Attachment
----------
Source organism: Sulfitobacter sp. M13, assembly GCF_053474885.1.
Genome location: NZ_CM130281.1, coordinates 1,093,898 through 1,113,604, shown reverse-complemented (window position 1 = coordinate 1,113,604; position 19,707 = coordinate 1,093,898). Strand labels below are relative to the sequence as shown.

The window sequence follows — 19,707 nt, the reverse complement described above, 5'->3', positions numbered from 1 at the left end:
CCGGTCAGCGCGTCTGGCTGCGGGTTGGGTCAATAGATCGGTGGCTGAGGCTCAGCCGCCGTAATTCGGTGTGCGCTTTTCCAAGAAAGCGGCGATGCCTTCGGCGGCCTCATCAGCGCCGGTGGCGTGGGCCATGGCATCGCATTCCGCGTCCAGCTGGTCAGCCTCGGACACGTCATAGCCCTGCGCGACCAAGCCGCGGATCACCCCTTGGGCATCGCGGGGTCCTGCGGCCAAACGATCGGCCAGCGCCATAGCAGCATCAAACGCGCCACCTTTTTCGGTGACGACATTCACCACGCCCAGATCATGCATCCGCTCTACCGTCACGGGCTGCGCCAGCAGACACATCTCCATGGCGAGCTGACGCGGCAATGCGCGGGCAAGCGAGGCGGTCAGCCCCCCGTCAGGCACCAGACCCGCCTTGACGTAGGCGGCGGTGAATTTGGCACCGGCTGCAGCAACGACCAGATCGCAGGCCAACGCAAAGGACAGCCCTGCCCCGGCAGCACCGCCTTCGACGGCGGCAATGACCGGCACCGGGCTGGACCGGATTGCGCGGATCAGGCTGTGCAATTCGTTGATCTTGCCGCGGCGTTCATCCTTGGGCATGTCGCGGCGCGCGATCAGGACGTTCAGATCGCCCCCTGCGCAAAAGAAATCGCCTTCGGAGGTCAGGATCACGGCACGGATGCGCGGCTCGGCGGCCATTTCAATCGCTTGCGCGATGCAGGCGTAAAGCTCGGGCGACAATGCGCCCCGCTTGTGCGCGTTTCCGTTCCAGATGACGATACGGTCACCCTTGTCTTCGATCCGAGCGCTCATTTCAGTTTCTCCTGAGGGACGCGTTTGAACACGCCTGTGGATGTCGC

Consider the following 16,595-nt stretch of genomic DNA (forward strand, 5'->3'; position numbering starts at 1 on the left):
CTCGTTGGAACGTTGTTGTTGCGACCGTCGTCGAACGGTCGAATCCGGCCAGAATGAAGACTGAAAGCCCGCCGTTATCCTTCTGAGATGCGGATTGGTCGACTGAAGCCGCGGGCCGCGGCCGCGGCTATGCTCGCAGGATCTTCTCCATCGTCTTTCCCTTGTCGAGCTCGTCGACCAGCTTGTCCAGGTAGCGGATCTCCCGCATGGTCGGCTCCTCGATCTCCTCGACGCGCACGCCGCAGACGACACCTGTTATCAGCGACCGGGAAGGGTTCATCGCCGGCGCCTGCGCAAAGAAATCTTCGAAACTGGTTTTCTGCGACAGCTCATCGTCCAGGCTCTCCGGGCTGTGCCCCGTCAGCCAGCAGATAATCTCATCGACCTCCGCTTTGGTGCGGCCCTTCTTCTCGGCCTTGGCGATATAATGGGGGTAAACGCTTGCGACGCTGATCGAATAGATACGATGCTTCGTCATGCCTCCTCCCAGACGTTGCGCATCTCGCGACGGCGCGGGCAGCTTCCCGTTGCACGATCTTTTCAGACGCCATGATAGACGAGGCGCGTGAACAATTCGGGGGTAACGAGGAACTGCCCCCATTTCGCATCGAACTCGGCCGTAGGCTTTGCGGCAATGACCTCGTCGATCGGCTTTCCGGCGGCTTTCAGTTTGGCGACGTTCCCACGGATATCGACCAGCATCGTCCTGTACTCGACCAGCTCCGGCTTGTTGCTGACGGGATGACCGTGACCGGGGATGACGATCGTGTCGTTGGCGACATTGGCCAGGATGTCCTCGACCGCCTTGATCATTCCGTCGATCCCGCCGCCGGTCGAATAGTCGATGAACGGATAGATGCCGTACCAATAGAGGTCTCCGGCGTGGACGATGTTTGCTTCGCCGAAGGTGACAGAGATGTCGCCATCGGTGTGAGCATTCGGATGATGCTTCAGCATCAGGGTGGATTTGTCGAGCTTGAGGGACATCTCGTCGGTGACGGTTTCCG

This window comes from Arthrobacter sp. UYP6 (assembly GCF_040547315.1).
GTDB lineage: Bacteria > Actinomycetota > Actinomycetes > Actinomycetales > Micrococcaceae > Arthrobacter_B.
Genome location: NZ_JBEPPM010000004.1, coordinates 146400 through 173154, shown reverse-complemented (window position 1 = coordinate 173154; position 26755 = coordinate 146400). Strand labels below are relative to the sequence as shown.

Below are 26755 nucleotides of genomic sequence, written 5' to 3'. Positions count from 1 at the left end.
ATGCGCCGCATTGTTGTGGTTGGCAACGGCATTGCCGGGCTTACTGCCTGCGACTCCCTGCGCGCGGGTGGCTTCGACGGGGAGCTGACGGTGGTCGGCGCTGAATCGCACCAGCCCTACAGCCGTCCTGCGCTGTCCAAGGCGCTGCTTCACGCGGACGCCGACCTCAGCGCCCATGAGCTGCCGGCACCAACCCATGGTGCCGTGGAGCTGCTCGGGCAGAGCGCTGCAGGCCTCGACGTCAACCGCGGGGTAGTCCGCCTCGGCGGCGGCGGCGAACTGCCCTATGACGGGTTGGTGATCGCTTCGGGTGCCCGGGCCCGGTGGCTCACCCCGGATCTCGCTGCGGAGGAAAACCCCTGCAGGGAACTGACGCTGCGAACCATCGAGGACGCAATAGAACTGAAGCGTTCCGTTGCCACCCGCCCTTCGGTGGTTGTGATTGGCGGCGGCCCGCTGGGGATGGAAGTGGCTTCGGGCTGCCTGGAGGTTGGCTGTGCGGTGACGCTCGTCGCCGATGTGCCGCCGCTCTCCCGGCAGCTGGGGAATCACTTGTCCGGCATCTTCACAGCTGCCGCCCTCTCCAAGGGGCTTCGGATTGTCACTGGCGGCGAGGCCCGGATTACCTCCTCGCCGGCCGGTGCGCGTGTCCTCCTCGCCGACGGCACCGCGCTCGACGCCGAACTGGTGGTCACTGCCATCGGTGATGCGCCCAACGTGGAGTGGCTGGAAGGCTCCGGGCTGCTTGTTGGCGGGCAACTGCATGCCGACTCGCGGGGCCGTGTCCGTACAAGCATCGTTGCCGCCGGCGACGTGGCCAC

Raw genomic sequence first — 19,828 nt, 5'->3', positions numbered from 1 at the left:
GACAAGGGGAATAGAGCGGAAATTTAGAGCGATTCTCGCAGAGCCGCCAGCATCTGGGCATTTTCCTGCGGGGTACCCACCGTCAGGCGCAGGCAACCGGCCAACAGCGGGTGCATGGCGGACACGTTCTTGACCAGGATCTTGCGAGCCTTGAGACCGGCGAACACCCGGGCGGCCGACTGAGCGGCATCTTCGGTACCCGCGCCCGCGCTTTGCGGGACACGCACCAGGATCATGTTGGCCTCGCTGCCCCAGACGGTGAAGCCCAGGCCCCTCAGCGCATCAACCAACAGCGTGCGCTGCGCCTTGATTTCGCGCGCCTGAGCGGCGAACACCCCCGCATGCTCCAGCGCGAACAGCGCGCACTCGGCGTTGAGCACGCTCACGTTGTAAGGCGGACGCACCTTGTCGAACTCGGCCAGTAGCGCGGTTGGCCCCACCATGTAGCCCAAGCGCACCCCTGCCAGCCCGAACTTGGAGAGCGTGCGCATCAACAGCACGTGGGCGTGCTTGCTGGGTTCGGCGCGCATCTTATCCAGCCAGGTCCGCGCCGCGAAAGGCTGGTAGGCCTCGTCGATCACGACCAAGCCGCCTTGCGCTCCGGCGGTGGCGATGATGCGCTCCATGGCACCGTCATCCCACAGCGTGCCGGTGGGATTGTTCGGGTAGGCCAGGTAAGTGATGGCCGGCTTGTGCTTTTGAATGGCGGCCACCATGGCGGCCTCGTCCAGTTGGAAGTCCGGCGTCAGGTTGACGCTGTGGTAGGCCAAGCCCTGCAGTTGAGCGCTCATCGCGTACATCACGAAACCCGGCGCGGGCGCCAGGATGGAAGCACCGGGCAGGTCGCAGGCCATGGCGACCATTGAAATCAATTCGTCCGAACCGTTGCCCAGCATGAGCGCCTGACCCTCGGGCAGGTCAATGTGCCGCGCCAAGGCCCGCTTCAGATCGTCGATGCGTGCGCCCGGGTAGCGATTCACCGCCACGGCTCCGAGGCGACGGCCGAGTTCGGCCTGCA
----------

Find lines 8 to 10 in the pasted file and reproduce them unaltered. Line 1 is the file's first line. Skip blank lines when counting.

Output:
GTDB lineage: Bacteria > Actinomycetota > Actinomycetes > Actinomycetales > Micrococcaceae > Arthrobacter_B.
Genome location: NZ_JBEPPM010000004.1, coordinates 146400 through 173154, shown reverse-complemented (window position 1 = coordinate 173154; position 26755 = coordinate 146400). Strand labels below are relative to the sequence as shown.

Below are 26755 nucleotides of genomic sequence, written 5' to 3'. Positions count from 1 at the left end.